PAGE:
Venerable Man Deng first introduced the diet of Buddhist monastics. Be it in the India when Buddha was around, Tibetan monastics, Japanese monastics, Theravada monastics, or Master Hui Neng of Zhan school, because of the environmental limitation, not all could be vegetarian. The vegetarian diet of Chinese monastics started with Emperor Liang. He considered vegetarian diets could cultivate compassion. There are five herbs considered not suitable for vegetarian diets because they will degrade chi in us.
Our health is not solely dependent on our diet. It also relies on our wisdom. For instance, we should choose the food of the season. We should pay attention to the cooking method and more importantly to our own condition. The practice of Buddhism starts with our body. Whether we are on vegetarian or vegan diet, the alignment of a healthy eating habit and a sound mind would boost the harmony in our lives.
Venerable Man Deng demonstrated the preparation of two drinks. The attendees also tasted rice with Chinese pickles and green papaya salad. Everyone enjoyed the dishes quite a bit. Eileen and Karen said they believe the health benefit of vegetarian diet. Though they are not ready to turn vegetarian just yet, they are willing to try. Irene was attracted by the subject of the Wisdom of Ancient Diet to the lecture. She would like to start with one vegetarian meal at a time. Don Finkel said he became vegetarian because of the care for animals.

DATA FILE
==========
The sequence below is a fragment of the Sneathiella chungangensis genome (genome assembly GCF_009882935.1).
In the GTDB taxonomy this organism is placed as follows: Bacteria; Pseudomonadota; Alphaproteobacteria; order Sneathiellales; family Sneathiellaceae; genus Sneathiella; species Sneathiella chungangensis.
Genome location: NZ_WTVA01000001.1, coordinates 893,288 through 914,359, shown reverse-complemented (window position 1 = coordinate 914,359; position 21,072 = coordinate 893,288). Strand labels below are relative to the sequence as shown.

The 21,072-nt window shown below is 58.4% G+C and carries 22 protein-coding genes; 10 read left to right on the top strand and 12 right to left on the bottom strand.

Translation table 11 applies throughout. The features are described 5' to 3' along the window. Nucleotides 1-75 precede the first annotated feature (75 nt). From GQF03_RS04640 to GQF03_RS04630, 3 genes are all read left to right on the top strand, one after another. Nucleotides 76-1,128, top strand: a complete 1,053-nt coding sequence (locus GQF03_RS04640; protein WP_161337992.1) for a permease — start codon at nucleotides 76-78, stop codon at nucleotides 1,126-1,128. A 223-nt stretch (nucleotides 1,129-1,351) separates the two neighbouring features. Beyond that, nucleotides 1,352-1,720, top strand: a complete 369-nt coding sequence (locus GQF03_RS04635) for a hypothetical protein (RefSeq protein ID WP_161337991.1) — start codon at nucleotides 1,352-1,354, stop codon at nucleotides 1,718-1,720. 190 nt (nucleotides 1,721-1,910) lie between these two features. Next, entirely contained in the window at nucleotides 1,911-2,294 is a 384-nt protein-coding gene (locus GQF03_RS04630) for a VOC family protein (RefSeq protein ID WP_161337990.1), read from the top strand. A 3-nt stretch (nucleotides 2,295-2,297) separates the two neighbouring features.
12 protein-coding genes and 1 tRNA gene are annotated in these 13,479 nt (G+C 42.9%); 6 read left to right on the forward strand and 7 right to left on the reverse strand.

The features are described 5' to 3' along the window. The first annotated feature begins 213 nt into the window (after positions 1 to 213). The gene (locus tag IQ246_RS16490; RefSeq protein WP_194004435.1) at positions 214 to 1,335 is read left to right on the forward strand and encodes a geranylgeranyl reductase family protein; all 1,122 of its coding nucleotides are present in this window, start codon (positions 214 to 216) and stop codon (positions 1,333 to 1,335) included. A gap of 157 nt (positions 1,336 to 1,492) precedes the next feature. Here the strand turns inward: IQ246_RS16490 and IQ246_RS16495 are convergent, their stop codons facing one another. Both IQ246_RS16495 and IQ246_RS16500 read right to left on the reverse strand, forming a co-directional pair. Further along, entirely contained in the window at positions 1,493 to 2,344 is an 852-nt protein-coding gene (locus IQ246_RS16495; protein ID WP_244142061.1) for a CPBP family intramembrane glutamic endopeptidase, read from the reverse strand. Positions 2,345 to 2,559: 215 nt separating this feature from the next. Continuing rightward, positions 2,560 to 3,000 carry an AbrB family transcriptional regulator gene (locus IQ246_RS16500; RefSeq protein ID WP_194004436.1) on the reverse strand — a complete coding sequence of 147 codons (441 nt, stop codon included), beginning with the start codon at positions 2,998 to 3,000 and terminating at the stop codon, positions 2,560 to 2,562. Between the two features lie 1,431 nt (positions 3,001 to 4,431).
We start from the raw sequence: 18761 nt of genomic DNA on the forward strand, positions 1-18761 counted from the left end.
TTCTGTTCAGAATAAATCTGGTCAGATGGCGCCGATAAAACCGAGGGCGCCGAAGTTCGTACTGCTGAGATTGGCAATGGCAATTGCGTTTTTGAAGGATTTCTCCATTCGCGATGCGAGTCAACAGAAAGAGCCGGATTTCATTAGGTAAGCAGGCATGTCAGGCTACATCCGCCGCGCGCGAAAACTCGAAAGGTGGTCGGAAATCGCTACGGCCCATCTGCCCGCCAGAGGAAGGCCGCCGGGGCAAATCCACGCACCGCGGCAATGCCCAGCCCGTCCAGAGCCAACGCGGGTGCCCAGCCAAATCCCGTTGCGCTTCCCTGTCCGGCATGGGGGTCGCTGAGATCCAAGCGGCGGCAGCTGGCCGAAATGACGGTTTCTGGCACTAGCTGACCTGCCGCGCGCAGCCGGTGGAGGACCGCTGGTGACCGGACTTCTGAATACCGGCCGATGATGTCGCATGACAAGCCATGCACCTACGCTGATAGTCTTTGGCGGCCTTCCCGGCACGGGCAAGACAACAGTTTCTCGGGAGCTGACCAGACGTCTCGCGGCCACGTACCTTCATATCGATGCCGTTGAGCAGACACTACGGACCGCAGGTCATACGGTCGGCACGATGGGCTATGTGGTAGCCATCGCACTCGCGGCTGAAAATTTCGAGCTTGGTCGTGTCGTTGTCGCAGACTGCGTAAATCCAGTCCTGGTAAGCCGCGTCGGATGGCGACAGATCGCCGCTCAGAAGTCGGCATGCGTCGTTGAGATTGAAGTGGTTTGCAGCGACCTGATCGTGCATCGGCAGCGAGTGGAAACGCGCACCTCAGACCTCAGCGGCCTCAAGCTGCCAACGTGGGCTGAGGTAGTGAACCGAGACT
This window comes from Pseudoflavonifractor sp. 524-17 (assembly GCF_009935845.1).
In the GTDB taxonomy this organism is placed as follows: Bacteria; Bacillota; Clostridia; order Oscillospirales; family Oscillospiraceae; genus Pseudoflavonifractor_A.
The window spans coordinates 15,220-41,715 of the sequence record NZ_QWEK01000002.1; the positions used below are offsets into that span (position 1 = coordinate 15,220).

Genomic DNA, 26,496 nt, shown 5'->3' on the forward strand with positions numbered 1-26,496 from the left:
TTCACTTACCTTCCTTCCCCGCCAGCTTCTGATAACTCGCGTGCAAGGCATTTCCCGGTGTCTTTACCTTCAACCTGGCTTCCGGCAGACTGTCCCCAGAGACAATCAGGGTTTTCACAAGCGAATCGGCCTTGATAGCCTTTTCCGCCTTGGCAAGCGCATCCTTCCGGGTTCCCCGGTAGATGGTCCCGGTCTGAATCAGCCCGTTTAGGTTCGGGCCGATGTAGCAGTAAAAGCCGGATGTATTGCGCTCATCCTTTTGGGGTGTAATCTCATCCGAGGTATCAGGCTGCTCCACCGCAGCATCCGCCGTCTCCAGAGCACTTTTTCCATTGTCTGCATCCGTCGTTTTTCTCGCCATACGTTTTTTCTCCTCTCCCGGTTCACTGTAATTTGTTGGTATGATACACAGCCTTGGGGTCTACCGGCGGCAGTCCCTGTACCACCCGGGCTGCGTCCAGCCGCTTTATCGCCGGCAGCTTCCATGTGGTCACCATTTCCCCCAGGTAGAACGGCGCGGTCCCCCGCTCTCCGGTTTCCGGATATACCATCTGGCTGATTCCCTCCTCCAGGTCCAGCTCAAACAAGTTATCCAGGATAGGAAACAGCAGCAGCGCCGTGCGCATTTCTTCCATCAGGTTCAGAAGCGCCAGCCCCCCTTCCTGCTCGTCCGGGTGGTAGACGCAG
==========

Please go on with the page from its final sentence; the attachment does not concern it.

President Yiwen Chiang of Buddha¡¦s Light International Association NJ chapter invited the participants to join and endorse Vege Plan A promoted by BLIA World Headquarters for the Earth Day of UN NGO. The QR code of Vege Plan A can be scanned by smartphones.
The Wisdom of Ancient Diet keeps the nutrients and flavors of vegetarian food. It breaks the misconception of vegetarian diet being bland. The care of health and earth closed the lecture with compassion.
The Venerable prepared carnations for the attendees to offer to their mothers. Lu Gao Rong presented one to his mother, Wang Qin Fen. Gao Qin along with her family came to the service. She did the same to her elderly parents who just came from China. She herself got a carnation from her daughter, Angelina. The participation in the Dharma service and the celebration of Mother¡¦s Day across three generations was a warm and touching moment.
The Venerable then invited the youngsters to offer flowers to the mothers at the service and wished them a happy Mother¡¦s Day. All participant at the service shared a memorable Mother¡¦s Day.
In the speech of Abbess Ru Yang, she explained the origin and significance of the tradition of Bathing the Buddha. She also reminded all to assure the connection with the Buddha. With the three ladles of water for bathing the Buddha, we should pledge that we speak the good words, do good deeds, and think good thoughts. Through the ceremony, our own mind will be cleansed so that the Buddha nature and wisdom within ourselves would become more clear and prominent. This would be the true meaning of bathing the Buddha. She also encouraged all that by practicing the three goodness with the intention to connect with the Buddha, our life will be more harmonious and affirmative.